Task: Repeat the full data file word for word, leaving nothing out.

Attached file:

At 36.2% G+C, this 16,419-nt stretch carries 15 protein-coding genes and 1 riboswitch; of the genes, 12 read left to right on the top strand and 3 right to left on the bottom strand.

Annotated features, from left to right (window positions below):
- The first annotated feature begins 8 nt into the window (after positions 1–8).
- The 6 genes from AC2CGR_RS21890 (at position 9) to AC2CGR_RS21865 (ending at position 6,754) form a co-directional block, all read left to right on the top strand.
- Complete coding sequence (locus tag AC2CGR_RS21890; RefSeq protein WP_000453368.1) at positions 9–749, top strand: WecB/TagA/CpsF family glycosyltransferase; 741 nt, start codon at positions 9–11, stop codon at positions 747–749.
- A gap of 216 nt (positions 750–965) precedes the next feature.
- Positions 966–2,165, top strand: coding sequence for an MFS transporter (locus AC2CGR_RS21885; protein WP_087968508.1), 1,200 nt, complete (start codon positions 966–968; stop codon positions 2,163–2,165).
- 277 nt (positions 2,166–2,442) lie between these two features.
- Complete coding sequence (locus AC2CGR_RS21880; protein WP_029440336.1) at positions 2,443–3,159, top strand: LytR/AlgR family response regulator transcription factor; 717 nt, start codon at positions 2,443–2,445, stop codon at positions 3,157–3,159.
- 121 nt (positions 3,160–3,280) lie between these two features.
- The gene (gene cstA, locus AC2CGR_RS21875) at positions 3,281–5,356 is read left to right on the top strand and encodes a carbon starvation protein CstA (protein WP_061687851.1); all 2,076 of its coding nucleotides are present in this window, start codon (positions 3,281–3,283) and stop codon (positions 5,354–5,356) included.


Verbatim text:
At 36.2% G+C, this 16,419-nt stretch carries 15 protein-coding genes and 1 riboswitch; of the genes, 12 read left to right on the top strand and 3 right to left on the bottom strand.

Annotated features, from left to right (window positions below):
- The first annotated feature begins 8 nt into the window (after positions 1–8).
- The 6 genes from AC2CGR_RS21890 (at position 9) to AC2CGR_RS21865 (ending at position 6,754) form a co-directional block, all read left to right on the top strand.
- Complete coding sequence (locus tag AC2CGR_RS21890; RefSeq protein WP_000453368.1) at positions 9–749, top strand: WecB/TagA/CpsF family glycosyltransferase; 741 nt, start codon at positions 9–11, stop codon at positions 747–749.
- A gap of 216 nt (positions 750–965) precedes the next feature.
- Positions 966–2,165, top strand: coding sequence for an MFS transporter (locus AC2CGR_RS21885; protein WP_087968508.1), 1,200 nt, complete (start codon positions 966–968; stop codon positions 2,163–2,165).
- 277 nt (positions 2,166–2,442) lie between these two features.
- Complete coding sequence (locus AC2CGR_RS21880; protein WP_029440336.1) at positions 2,443–3,159, top strand: LytR/AlgR family response regulator transcription factor; 717 nt, start codon at positions 2,443–2,445, stop codon at positions 3,157–3,159.
- 121 nt (positions 3,160–3,280) lie between these two features.
- The gene (gene cstA, locus AC2CGR_RS21875) at positions 3,281–5,356 is read left to right on the top strand and encodes a carbon starvation protein CstA (protein WP_061687851.1); all 2,076 of its coding nucleotides are present in this window, start codon (positions 3,281–3,283) and stop codon (positions 5,354–5,356) included.